PHILADELPHIA (AP) -- Philadelphia's chief medical examiner told jurors Monday he could not be sure if any babies were born alive at a now-shuttered abortion clinic run by a doctor accused of murder.
Dr. Sam Gulino examined 47 fetuses recovered from a clinic run by Dr. Kermit Gosnell after a 2010 FBI raid. Gosnell is charged with killing a patient and seven babies allegedly born alive.
However, Gulino said many of the bodies had been stored in a freezer, complicating his examinations because some fetal tissue degraded as it thawed.
Prosecutors maintain that Gosnell or his untrained staff killed at least seven babies after they had been born alive. Gosnell's defense lawyer has denied the charge, attributing any movement seen by staff to involuntary responses.
Earlier in the day, another city abortion provider testified, and drew stark comparisons between his work and Gosnell's.
Gosnell, 72, is also accused of performing illegal, late-term abortions and running a dangerously outdated clinic staffed by untrained workers.
Dr. Charles Benjamin said he performs abortions after 17 weeks gestation in a hospital -- unlike Gosnell, who performed about 1,000 abortions a year at his clinics in West Philadelphia and Delaware.
Benjamin, by his own count, has performed 40,000 abortions over a 30-year career and testified as a prosecution expert. He is one of about four abortion providers left in Philadelphia in the wake of Dr. Kermit Gosnell's arrest two years ago. Benjamin said he doesn't do abortions after 21 weeks gestation, or three weeks shy of the 24-week limit in Pennsylvania.
He said that he has registered nurses on staff to monitor patients, and that only he or a nurse anesthetist give anesthesia, unlike Gosnell's clinic, where workers hired to clean instruments have testified that Gosnell trained them to administer potent intravenous drugs.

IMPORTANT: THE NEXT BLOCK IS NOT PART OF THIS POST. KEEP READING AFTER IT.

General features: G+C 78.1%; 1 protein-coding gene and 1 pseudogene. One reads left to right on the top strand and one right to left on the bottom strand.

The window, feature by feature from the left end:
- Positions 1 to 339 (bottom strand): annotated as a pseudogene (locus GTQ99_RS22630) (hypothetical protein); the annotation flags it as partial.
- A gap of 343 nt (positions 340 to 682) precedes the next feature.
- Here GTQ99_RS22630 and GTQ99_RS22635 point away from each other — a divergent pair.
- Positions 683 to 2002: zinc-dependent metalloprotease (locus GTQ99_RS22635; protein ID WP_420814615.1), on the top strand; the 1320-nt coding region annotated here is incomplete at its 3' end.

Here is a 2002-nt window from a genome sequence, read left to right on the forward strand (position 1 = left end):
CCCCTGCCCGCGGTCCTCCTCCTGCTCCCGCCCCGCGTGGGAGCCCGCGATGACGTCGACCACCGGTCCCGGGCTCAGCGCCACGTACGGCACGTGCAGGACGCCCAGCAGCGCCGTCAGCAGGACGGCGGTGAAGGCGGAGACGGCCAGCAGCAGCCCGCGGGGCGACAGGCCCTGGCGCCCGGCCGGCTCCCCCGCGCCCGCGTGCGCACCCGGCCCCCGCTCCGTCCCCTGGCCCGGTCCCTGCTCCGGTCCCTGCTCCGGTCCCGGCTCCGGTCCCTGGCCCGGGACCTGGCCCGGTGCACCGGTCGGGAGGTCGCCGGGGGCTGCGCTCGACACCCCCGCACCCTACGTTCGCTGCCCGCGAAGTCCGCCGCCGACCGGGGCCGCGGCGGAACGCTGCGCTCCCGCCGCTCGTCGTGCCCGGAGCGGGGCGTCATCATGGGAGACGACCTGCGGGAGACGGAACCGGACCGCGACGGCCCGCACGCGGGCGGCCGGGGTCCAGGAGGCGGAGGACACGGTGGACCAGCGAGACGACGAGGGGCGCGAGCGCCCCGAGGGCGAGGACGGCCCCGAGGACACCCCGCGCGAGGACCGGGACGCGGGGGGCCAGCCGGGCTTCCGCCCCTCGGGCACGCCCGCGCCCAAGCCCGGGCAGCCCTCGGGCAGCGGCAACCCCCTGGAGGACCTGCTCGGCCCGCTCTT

On cross-examination, Benjamin acknowledged that his practice once had an abortion patient die of sepsis, although he said the woman was his partner's patient.
He also conceded that first-trimester patients have the choice to be lightly sedated or only given local anesthesia. Defense lawyer Jack McMahon was trying to counter attacks by prosecutors that Gosnell let patients pick their anesthesia based on how much they could pay.
The trial is now in its fifth week, and could last another month.
An influx of reporters attended the trial Monday, spurred by criticism that some broadcasters were not covering the trial. A gag order prevents lawyers from speaking outside and no cameras are allowed inside the courtroom. Common Pleas Judge Jeffrey Minehart reminded jurors not to read or view anything about the case.
A White House spokesman said Monday that President Barack Obama is aware of the trial, and the spokesman called the case "unsettling."
White House spokesman Jay Carney said that Obama, as president, "does not and cannot take a position on an ongoing trial." But Carney added that "the things you hear and read about this case are unsettling."
Gulino described his bafflement when police in 2010 turned over bags seized at Gosnell's clinic with the 47 sets of fetal remains, along with medical waste and other debris.
"It was really an unprecedented situation," said Gulino, who talked to colleagues and searched medical literature. "There was no guidance for how to proceed."
Former workers have testified that Gosnell had the aborted fetuses in the freezer because of a billing dispute with his medical waste disposal company, which had stopped coming.
Gulino classified the remains by gestational age, concluding that 17 were aborted in the first trimester and more than two dozen in the second trimester. He believed that two were third-trimester babies of about 26 and 28 weeks gestation. However, he agreed with McMahon that estimates of gestational age are imprecise.
The trial resumes Tuesday.
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